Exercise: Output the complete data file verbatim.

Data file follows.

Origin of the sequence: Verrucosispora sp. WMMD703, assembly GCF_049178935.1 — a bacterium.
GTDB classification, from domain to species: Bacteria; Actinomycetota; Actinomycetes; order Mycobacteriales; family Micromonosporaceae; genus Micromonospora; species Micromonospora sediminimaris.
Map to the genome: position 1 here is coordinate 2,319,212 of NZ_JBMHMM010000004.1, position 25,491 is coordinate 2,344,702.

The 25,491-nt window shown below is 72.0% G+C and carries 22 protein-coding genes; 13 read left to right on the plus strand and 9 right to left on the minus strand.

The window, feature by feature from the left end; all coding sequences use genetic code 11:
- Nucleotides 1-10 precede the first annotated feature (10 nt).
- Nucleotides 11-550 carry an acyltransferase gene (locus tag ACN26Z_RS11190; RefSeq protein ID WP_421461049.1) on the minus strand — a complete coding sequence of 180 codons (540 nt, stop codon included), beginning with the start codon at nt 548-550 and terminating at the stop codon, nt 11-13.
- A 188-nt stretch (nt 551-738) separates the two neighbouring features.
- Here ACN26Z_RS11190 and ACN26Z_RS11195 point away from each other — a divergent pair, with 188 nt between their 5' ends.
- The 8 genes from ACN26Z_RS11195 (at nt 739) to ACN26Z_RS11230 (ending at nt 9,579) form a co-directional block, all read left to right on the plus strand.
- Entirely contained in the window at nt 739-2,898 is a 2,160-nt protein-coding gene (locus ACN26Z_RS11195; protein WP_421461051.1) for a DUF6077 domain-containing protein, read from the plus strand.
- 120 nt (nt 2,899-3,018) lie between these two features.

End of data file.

Origin of the sequence: Verrucosispora sp. WMMD703, assembly GCF_049178935.1 — a bacterium.
GTDB classification, from domain to species: Bacteria; Actinomycetota; Actinomycetes; order Mycobacteriales; family Micromonosporaceae; genus Micromonospora; species Micromonospora sediminimaris.
Map to the genome: position 1 here is coordinate 2,319,212 of NZ_JBMHMM010000004.1, position 25,491 is coordinate 2,344,702.

The 25,491-nt window shown below is 72.0% G+C and carries 22 protein-coding genes; 13 read left to right on the plus strand and 9 right to left on the minus strand.

The window, feature by feature from the left end; all coding sequences use genetic code 11:
- Nucleotides 1-10 precede the first annotated feature (10 nt).
- Nucleotides 11-550 carry an acyltransferase gene (locus tag ACN26Z_RS11190; RefSeq protein ID WP_421461049.1) on the minus strand — a complete coding sequence of 180 codons (540 nt, stop codon included), beginning with the start codon at nt 548-550 and terminating at the stop codon, nt 11-13.
- A 188-nt stretch (nt 551-738) separates the two neighbouring features.
- Here ACN26Z_RS11190 and ACN26Z_RS11195 point away from each other — a divergent pair, with 188 nt between their 5' ends.
- The 8 genes from ACN26Z_RS11195 (at nt 739) to ACN26Z_RS11230 (ending at nt 9,579) form a co-directional block, all read left to right on the plus strand.
- Entirely contained in the window at nt 739-2,898 is a 2,160-nt protein-coding gene (locus ACN26Z_RS11195; protein WP_421461051.1) for a DUF6077 domain-containing protein, read from the plus strand.
- 120 nt (nt 2,899-3,018) lie between these two features.